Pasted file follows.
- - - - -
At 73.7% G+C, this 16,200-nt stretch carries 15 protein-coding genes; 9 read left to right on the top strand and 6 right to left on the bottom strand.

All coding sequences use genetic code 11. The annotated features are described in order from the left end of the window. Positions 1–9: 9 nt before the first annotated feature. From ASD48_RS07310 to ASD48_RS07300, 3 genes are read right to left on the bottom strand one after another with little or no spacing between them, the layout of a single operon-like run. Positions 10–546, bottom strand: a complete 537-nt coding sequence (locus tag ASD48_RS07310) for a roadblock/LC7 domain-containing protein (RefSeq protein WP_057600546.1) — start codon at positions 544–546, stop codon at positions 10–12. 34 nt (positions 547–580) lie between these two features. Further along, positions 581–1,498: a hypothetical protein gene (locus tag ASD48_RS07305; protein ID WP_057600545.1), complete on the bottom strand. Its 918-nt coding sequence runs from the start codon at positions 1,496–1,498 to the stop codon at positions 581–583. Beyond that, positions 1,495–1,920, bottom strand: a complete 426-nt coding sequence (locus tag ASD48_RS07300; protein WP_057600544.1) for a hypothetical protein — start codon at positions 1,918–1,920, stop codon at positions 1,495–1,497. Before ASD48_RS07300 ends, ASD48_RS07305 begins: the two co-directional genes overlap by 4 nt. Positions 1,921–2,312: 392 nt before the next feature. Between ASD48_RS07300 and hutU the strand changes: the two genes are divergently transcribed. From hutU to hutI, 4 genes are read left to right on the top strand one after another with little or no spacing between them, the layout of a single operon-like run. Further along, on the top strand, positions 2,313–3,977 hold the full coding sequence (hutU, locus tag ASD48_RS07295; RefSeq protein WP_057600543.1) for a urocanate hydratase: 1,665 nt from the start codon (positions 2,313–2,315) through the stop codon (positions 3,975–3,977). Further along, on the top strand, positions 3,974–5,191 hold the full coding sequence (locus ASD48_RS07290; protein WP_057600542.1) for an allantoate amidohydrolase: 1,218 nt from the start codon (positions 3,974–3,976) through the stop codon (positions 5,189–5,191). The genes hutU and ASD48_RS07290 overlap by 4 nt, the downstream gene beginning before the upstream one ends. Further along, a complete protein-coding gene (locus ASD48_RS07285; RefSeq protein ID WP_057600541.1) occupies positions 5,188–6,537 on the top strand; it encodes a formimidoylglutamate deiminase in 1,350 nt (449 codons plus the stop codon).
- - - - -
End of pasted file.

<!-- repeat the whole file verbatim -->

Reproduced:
At 73.7% G+C, this 16,200-nt stretch carries 15 protein-coding genes; 9 read left to right on the top strand and 6 right to left on the bottom strand.

All coding sequences use genetic code 11. The annotated features are described in order from the left end of the window. Positions 1–9: 9 nt before the first annotated feature. From ASD48_RS07310 to ASD48_RS07300, 3 genes are read right to left on the bottom strand one after another with little or no spacing between them, the layout of a single operon-like run. Positions 10–546, bottom strand: a complete 537-nt coding sequence (locus tag ASD48_RS07310) for a roadblock/LC7 domain-containing protein (RefSeq protein WP_057600546.1) — start codon at positions 544–546, stop codon at positions 10–12. 34 nt (positions 547–580) lie between these two features. Further along, positions 581–1,498: a hypothetical protein gene (locus tag ASD48_RS07305; protein ID WP_057600545.1), complete on the bottom strand. Its 918-nt coding sequence runs from the start codon at positions 1,496–1,498 to the stop codon at positions 581–583. Beyond that, positions 1,495–1,920, bottom strand: a complete 426-nt coding sequence (locus tag ASD48_RS07300; protein WP_057600544.1) for a hypothetical protein — start codon at positions 1,918–1,920, stop codon at positions 1,495–1,497. Before ASD48_RS07300 ends, ASD48_RS07305 begins: the two co-directional genes overlap by 4 nt. Positions 1,921–2,312: 392 nt before the next feature. Between ASD48_RS07300 and hutU the strand changes: the two genes are divergently transcribed. From hutU to hutI, 4 genes are read left to right on the top strand one after another with little or no spacing between them, the layout of a single operon-like run. Further along, on the top strand, positions 2,313–3,977 hold the full coding sequence (hutU, locus tag ASD48_RS07295; RefSeq protein WP_057600543.1) for a urocanate hydratase: 1,665 nt from the start codon (positions 2,313–2,315) through the stop codon (positions 3,975–3,977). Further along, on the top strand, positions 3,974–5,191 hold the full coding sequence (locus ASD48_RS07290; protein WP_057600542.1) for an allantoate amidohydrolase: 1,218 nt from the start codon (positions 3,974–3,976) through the stop codon (positions 5,189–5,191). The genes hutU and ASD48_RS07290 overlap by 4 nt, the downstream gene beginning before the upstream one ends. Further along, a complete protein-coding gene (locus ASD48_RS07285; RefSeq protein ID WP_057600541.1) occupies positions 5,188–6,537 on the top strand; it encodes a formimidoylglutamate deiminase in 1,350 nt (449 codons plus the stop codon).